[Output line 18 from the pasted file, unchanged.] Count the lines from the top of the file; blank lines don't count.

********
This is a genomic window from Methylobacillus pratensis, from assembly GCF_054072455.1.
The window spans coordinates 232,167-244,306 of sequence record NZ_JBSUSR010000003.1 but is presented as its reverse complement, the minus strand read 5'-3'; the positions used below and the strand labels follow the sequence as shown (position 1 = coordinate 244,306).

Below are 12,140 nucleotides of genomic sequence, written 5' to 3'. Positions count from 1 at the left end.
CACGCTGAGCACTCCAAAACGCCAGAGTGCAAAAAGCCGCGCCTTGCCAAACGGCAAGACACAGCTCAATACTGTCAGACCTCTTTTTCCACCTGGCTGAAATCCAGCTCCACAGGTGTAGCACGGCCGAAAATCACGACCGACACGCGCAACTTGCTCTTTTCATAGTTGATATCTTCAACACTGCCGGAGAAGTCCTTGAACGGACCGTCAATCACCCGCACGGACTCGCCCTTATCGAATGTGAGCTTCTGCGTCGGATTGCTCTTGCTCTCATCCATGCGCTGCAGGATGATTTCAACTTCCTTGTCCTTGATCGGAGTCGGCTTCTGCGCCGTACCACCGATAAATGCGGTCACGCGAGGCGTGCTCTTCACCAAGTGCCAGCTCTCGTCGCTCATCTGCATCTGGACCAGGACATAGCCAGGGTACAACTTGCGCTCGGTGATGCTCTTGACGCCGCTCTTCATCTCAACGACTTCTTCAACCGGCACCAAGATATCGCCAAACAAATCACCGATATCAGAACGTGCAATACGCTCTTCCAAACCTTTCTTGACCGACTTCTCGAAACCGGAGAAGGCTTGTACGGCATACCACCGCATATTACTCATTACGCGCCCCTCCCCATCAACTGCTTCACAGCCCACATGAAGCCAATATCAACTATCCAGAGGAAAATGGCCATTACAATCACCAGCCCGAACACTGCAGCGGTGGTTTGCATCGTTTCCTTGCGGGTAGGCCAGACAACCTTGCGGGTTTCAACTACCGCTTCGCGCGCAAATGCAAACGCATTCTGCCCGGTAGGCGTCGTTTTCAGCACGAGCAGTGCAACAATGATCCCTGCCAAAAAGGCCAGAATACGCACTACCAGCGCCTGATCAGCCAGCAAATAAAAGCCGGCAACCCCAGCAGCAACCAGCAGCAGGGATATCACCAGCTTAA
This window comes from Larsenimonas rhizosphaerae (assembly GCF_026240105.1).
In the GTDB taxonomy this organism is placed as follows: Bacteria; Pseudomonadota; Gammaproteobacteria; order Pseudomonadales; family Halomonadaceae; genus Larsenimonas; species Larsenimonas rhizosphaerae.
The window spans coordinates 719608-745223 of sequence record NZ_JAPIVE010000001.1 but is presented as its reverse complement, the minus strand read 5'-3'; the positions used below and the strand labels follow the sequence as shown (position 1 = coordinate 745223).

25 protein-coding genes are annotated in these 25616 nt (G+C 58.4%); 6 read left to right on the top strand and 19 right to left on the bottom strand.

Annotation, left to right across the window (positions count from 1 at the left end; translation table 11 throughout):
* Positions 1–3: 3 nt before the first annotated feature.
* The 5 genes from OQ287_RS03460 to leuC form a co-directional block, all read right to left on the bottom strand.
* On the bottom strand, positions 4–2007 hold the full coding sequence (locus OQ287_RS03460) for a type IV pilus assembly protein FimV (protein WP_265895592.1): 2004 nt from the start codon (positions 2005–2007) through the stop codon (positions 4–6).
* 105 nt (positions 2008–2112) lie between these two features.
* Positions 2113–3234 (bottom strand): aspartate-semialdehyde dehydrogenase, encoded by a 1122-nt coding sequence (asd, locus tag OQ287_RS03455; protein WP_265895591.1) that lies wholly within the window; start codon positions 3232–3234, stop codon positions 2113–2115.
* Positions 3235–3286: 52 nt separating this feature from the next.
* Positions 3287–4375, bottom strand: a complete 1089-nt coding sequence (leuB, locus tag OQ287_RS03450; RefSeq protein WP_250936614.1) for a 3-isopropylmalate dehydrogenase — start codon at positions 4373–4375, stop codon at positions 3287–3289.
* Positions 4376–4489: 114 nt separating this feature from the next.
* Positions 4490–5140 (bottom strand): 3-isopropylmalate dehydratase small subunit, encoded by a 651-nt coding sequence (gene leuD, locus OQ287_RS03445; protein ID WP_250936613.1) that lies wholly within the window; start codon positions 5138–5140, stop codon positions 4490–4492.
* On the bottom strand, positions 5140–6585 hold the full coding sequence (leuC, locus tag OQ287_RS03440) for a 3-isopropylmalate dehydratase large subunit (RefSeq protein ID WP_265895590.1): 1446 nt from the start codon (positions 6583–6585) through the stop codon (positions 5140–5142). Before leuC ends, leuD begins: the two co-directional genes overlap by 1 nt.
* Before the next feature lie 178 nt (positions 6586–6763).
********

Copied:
* Positions 4490–5140 (bottom strand): 3-isopropylmalate dehydratase small subunit, encoded by a 651-nt coding sequence (gene leuD, locus OQ287_RS03445; protein ID WP_250936613.1) that lies wholly within the window; start codon positions 5138–5140, stop codon positions 4490–4492.